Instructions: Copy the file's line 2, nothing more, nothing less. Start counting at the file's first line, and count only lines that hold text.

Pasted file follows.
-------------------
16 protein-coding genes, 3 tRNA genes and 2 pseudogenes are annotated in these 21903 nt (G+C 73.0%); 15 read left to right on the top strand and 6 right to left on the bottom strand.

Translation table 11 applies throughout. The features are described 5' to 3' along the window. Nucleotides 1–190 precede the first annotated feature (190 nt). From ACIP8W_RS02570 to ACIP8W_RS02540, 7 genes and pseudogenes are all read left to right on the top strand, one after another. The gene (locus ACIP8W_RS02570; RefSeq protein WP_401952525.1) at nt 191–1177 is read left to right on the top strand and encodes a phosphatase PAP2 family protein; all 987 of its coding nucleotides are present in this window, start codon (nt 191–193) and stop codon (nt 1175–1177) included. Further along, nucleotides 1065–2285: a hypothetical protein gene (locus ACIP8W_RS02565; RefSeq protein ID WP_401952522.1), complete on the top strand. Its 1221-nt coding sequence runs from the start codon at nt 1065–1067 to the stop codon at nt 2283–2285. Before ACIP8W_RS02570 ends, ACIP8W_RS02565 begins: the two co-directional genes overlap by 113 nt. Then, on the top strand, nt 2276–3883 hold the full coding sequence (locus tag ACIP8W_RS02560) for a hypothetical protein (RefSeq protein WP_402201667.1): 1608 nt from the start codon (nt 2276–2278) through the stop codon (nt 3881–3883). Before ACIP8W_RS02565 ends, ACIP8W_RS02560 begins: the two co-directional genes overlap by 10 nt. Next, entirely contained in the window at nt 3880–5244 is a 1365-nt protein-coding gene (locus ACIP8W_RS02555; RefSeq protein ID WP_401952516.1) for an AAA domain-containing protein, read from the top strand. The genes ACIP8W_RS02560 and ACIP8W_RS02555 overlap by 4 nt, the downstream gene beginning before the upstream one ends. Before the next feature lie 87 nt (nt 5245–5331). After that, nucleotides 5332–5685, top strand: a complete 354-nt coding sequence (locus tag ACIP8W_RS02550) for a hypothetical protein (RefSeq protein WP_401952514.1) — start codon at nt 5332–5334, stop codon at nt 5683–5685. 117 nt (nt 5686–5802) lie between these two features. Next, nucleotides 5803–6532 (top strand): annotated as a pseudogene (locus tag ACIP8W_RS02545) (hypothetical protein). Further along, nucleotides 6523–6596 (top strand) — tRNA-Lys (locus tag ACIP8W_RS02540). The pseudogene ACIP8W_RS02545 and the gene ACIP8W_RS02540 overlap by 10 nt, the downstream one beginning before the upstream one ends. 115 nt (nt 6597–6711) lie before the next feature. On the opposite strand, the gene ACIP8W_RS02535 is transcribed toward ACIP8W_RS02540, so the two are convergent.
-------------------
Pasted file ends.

Translation table 11 applies throughout. The features are described 5' to 3' along the window. Nucleotides 1–190 precede the first annotated feature (190 nt). From ACIP8W_RS02570 to ACIP8W_RS02540, 7 genes and pseudogenes are all read left to right on the top strand, one after another. The gene (locus ACIP8W_RS02570; RefSeq protein WP_401952525.1) at nt 191–1177 is read left to right on the top strand and encodes a phosphatase PAP2 family protein; all 987 of its coding nucleotides are present in this window, start codon (nt 191–193) and stop codon (nt 1175–1177) included. Further along, nucleotides 1065–2285: a hypothetical protein gene (locus ACIP8W_RS02565; RefSeq protein ID WP_401952522.1), complete on the top strand. Its 1221-nt coding sequence runs from the start codon at nt 1065–1067 to the stop codon at nt 2283–2285. Before ACIP8W_RS02570 ends, ACIP8W_RS02565 begins: the two co-directional genes overlap by 113 nt. Then, on the top strand, nt 2276–3883 hold the full coding sequence (locus tag ACIP8W_RS02560) for a hypothetical protein (RefSeq protein WP_402201667.1): 1608 nt from the start codon (nt 2276–2278) through the stop codon (nt 3881–3883). Before ACIP8W_RS02565 ends, ACIP8W_RS02560 begins: the two co-directional genes overlap by 10 nt. Next, entirely contained in the window at nt 3880–5244 is a 1365-nt protein-coding gene (locus ACIP8W_RS02555; RefSeq protein ID WP_401952516.1) for an AAA domain-containing protein, read from the top strand. The genes ACIP8W_RS02560 and ACIP8W_RS02555 overlap by 4 nt, the downstream gene beginning before the upstream one ends. Before the next feature lie 87 nt (nt 5245–5331). After that, nucleotides 5332–5685, top strand: a complete 354-nt coding sequence (locus tag ACIP8W_RS02550) for a hypothetical protein (RefSeq protein WP_401952514.1) — start codon at nt 5332–5334, stop codon at nt 5683–5685. 117 nt (nt 5686–5802) lie between these two features. Next, nucleotides 5803–6532 (top strand): annotated as a pseudogene (locus tag ACIP8W_RS02545) (hypothetical protein). Further along, nucleotides 6523–6596 (top strand) — tRNA-Lys (locus tag ACIP8W_RS02540). The pseudogene ACIP8W_RS02545 and the gene ACIP8W_RS02540 overlap by 10 nt, the downstream one beginning before the upstream one ends. 115 nt (nt 6597–6711) lie before the next feature. On the opposite strand, the gene ACIP8W_RS02535 is transcribed toward ACIP8W_RS02540, so the two are convergent.